FOR THREE DAYS straight, Anna had stayed inside, limbs aching, senses dulled. She'd heard Tom come and go – mainly go. She lay on the bed, watching the fan slowly spin above her. The fever had gone. She felt drained but light. Hungry. Downstairs in the kitchen, Anna made herself toast and coffee. It was Saturday. She had a 10 am appointment. Harry. On the table in front of her sat a jar of preserved lemons, packed tightly in salt. It was 8.30 am by the clock on the oven. She knew things were coming to an end.

Tom wasn't sure why he'd followed Anna to Fremantle. They'd met in Kalgoorlie and lived there in an old miner's cottage on a wide street one back from the row of brothels in gaudy Hay Street. It was a fine life – endless, disused tracks to explore by car, frosty winter mornings, a rawness you couldn't find on the coast. Tom had never told her about his vasectomy. He'd had it done before he knew her. He'd agreed with her that children were a blessing, been attentive in the bedroom, encouraged her to become an art therapist. Tom had done what he could.


WITH HER NOTEBOOK and props arranged beside her on the upstairs balcony, waiting for Harry, Anna thought again of the last conversation she'd had with Tom before she fell ill.

Tom had come home late from work. Harry's drawings were on the kitchen table. She saw Tom looking at one of them – always the same one: Harry flying above the rooftops of the houses outside their balcony window.

‘What would be the magic power you'd most like to have?' Anna asked, and as she did so realised he'd answer as a patient answers his therapist.

Tom hesitated, and she could see how her question drew him out of his dreaminess, made him instantly defensive as if, although she could fuck him as much as she wanted, she wasn't entitled to ask anything so personal.

‘To be invisible,' he said at last, keeping his eyes on the picture.

‘All the time?' Anna asked.

‘No.' He looked at her. ‘I mean, to be able to turn invisible when I want to.'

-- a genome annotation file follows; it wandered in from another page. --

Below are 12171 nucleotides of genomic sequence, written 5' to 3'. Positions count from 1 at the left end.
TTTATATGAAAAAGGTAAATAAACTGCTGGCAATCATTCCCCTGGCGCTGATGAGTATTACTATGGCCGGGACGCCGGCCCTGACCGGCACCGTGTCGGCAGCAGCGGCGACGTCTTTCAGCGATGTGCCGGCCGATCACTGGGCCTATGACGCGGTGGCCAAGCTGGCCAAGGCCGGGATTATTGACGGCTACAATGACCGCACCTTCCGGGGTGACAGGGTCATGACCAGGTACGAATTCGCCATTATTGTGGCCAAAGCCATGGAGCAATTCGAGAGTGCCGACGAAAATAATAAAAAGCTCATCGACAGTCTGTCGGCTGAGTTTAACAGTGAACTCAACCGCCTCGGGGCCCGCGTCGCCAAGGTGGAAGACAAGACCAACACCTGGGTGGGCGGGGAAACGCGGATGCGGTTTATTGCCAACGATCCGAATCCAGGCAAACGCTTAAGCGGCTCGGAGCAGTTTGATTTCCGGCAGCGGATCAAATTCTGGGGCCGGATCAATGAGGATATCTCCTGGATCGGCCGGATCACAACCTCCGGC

‘Not to fly?' she asked.

‘That's second.'


HARRY KNEELED ON the verandah, a sheet of paper easeled in front of him, a row of watercolour pencils in a neat rainbow at his side. He loved this place, this upstairs veranda perched high on the hill overlooking Fremantle.

‘That's good,' said Anna, looking over his shoulder.

Harry ignored her, feeling the blue pigment crush under his finger as he rubbed pencil on paper to make sky. Anna took a sip of water and looked at Harry. Thin legs, small-boy shorts, black curls against a bright red t-shirt. She knew she should be trying to engage him, to find new ways to bring him out of himself. After all, it was what his parents were paying her to do. But this was clearly what he loved. Sitting above the world, drawing himself into it.

She sat cross-legged on the veranda, breathing in the smell of the jasmine entwining its rails. And they'd made real progress. Months had passed since she'd had to hold Harry to her, rubbing his back and his thin shoulders, as a tantrum subsided. The little alarm clock beside her rang loudly. Harry put his hands over his ears until Anna turned it off. He started to pack away the crayons, being careful to put each one away in the rainbow order in which they had come. Anna pointed to the picture he'd just drawn – to his hair swept back by the air rushing past him as he flew.

‘I love that,' she said.

‘That shows you're moving,' said Harry, careful not to look at her.


TOM PULLED OUT into the traffic on the stirling highway, glad to be on his way home. He hated doing house maintenance, hated it even more for the $18 an hour it gave him. At times he felt as if he were the only person in the west earning less than $100,000 a year. Living in Fremantle, earning this sort of money, it couldn't last. In six months he'd gone through most of his savings, knew it was probably the same for Anna. In another six months he'd be in debt. He thought of going back to Kal, working on the mines for a year or two. He'd come back and put down some money on a simple two-bedroom house, as close to Freo as money would allow. The car in front slowed then turned left without indicating and he gave it a long blast with his horn.

Anna poured herself another coffee and took it out to their tiny backyard, separated from the others like it on both sides by an untidy brush fence. The young mother next door had laid on morning tea for her playgroup. Anna sat down, waiting for Tom to come home. She could hear the hungry squawking of a newborn, chatter from the new mothers.

‘Sunlight is a natural disinfectant,' she heard someone say, and she thought of the lemons on the kitchen table. She felt good, strong. The sickness nearly gone from her body, she felt on the verge of being well, and the feeling was somehow better than wellness itself.

They both went upstairs when Tom came home. The old game – the give and take of sex. Afterwards, the room full of the smell of jasmine, they both fell asleep.

Anna woke just before sunset. She pulled on some clothes and walked out into the street. Below her was the crazy, cramped roofscape of Fremantle. She started walking, the last rays of sunlight on her face, the breeze off the ocean making streamers of her hair.

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